Dixie Willson! Sui generis!—although in my school days, I imitated all sorts of writers. The ones I remember best are John Steinbeck and an Associated Press sports writer named Sid Feder. Steinbeck wrote with an almost archly simple biblical rhetoric, especially figures of speech involving repetition, such as (from chapter 5 of The Grapes of Wrath): “Some of the owner men were kind because they hated what they had to do, and some of them were angry because they hated to be cruel, and some of them were cold because they had long ago found that one could not be an owner unless one were cold”—a single 48-word sentence packing four King James Version favorites: anaphora, epistrophe, symploce, and conjunctio (the dreamy repetition of the word and). I used to turn in English papers written that way and history papers written that way and sociology papers written that way and even economics papers written that way as if that way were the only way. And no isolated case was the teacher man who said that way was out to lunch. All the while, as a sportswriter for my high school (St. Christopher’s) and college (Washington and Lee) newspapers, I tried to out-Feder the great Feder, whose typical lead (the subject is the traditional Thanksgiving Day football game between the Virginia Military Institute and Virginia Tech) would read: “The VMI Keydets had the Virginia Tech Gobblers for dinner yesterday and came away smacking their lips and picking their teeth after a 37–7 repast.”

As a graduate student at Yale, I found other paragons. One day I was roaming the stacks of Sterling Memorial Library—at the time only graduate students and faculty had free run of the stacks—when I came across, in English translation, a group of early Soviet writers who called themselves the Brothers Serapion. Their mentor, Evgeny Zamyatin, author of the novel We, which Orwell cannibalized shamelessly to write 1984, is the only one whose name is apt to ring a bell today. The Brothers Serapion were devotees of a rather precious, sensibility-wafting French movement, Symbolism, created for “a charming aristocracy” of aesthetes, as Catulle Mendes once put it. But in the early 1920s the Brothers found their refined sensibilities wafting over the brute material of the Soviet Revolution. The upshot was a self-consciously avant-garde, exotically reckless style that made wanton use of interjections and italics and pieces of punctuation that had been lying around narcoleptically for a hundred years: dots, dashes, exclamation points, anything to simulate the rushes and abrupt swings of actual thought. Santa Barranza! Would the day come when I’d have… fun… with that!— or wouldn’t it—

I pause to bow also to John O’Hara, James M. Cain, Evelyn Waugh, Mencken, my namesake Thomas Wolfe, Carl Van Vechten, Jimmy Breslin, Gay Talese, Celine and his American epopt, Henry Miller—but what in all the tangled trees and thickets of literature could ever ignite a writer faster than (up audio, please):

Now ’way inside the forest where the path was lost in nothing,
And the moss was soft as velvet—dusky, rusky as could be,
Where the day was full of shadows, and the night was full of darkness,
And nobody ever found it—was a big old hollow tree!
There were wild-cats in the forest, there were silky little foxes,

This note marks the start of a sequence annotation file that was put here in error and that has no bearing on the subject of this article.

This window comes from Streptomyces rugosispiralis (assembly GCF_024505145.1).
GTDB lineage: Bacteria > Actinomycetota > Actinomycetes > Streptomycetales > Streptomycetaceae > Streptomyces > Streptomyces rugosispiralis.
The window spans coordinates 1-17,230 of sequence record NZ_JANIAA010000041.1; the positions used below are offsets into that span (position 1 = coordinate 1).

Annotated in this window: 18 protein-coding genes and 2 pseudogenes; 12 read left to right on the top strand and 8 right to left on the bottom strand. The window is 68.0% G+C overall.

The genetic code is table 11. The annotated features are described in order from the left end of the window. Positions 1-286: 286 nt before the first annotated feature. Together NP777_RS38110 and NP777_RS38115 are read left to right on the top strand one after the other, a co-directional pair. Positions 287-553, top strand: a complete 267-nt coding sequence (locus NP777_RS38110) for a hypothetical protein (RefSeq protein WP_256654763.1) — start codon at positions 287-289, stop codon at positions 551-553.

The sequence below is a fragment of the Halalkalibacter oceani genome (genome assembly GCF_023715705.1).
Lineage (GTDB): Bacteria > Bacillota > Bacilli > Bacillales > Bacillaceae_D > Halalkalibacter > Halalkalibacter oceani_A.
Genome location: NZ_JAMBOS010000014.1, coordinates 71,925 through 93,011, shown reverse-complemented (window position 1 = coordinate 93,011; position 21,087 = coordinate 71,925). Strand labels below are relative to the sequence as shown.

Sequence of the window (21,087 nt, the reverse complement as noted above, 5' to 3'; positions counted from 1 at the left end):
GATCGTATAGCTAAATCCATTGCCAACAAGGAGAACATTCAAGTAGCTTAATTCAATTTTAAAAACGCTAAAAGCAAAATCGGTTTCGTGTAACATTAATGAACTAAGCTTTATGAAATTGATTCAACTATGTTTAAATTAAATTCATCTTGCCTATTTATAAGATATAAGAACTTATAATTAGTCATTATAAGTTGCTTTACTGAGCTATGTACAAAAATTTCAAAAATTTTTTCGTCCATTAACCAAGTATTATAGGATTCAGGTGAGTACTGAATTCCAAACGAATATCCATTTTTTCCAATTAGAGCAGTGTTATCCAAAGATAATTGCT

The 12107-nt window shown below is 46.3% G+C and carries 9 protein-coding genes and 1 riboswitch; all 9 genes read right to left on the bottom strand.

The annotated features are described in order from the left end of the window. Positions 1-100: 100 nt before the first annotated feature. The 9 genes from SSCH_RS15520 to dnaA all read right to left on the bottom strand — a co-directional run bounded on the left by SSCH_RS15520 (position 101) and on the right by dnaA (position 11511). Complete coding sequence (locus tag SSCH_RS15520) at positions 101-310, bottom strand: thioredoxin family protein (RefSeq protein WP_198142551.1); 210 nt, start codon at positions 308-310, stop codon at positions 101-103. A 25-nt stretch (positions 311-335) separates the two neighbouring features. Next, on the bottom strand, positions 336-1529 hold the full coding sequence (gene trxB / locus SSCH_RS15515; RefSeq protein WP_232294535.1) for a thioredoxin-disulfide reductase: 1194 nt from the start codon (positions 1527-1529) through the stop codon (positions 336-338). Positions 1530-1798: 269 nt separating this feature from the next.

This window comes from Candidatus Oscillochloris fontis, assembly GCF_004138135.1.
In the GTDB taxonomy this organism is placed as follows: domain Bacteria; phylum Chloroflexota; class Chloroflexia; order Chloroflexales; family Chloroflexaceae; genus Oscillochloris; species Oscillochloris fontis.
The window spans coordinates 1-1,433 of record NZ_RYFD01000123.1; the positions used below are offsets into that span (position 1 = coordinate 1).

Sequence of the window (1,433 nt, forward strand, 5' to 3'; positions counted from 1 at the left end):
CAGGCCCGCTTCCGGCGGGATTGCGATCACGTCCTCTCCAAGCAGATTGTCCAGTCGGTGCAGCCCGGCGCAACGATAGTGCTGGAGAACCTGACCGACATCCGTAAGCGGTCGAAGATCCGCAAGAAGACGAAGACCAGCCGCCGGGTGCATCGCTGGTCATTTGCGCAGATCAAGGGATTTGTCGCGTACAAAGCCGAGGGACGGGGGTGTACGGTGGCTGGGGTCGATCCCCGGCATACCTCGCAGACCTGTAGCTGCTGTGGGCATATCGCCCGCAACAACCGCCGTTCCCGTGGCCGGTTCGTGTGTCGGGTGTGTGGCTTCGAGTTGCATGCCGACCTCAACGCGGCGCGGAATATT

There were owls and there were ’possums peeking out from everywhere,
But the wildest thing of any, in the dusky, rusky forest,
With the hollow tree to live in, was a big black bear!

By the way, Mommy and Daddy, a woodsman, find Baby sitting on a carpet of moss next to the hollow tree having a party with the bear. He’s feeding her half a huge honeycomb he’s just purloined from a beehive expressly for the occasion and eating the rest himself, and everybody, Baby, Mommy, Daddy, and the bear, gets a hug. One has to remember that when Honey Bear was published, the age of Morbid Art was still a good 50 years off into the future.


Alexandra Robbins ’98

When Pride Still Mattered: A Life of Vince Lombardi
by David Maraniss

The Yale Daily News taught me about the “nutgraf”—the pre-programmed post-lead paragraph containing the what-where-when of a story. But real life taught me that too many reporters concentrate on formulaic structure at the expense of good storytelling. Maraniss is the rare serious journalist who can tell a thoughtful story, this one about the man who found both formula and philosophy in football. The combination of the man, the sport, and the writing kept this book by my bedside far longer than others—a subtle but telling gauge. And because of it, I haven’t written a nutgraf since.


Julia Glass ’78

Daniel Deronda
by George Eliot

George Eliot’s Daniel Deronda is the book that made me need to be a writer. I was in my late twenties, working diligently as the painter I’d studied to be while at Yale, but I was also reading voraciously, catching up on the “classics” I’d missed by deciding not to major in English. Deronda is flawed, but its ambitions are magnificent. Eliot’s assertively beautiful language, her contemptible yet ultimately heart-rending heroine (Gwendolen Harleth, one of my all-time favorite characters), and the novel’s daring structure (sprawling, like life itself, yet cunningly aimed at the climax) all stopped me in my creative tracks. This, I realized—a great book—is pure, unsurpassable sorcery, and suddenly I wanted, fiercely, to be conjuring stories of my own.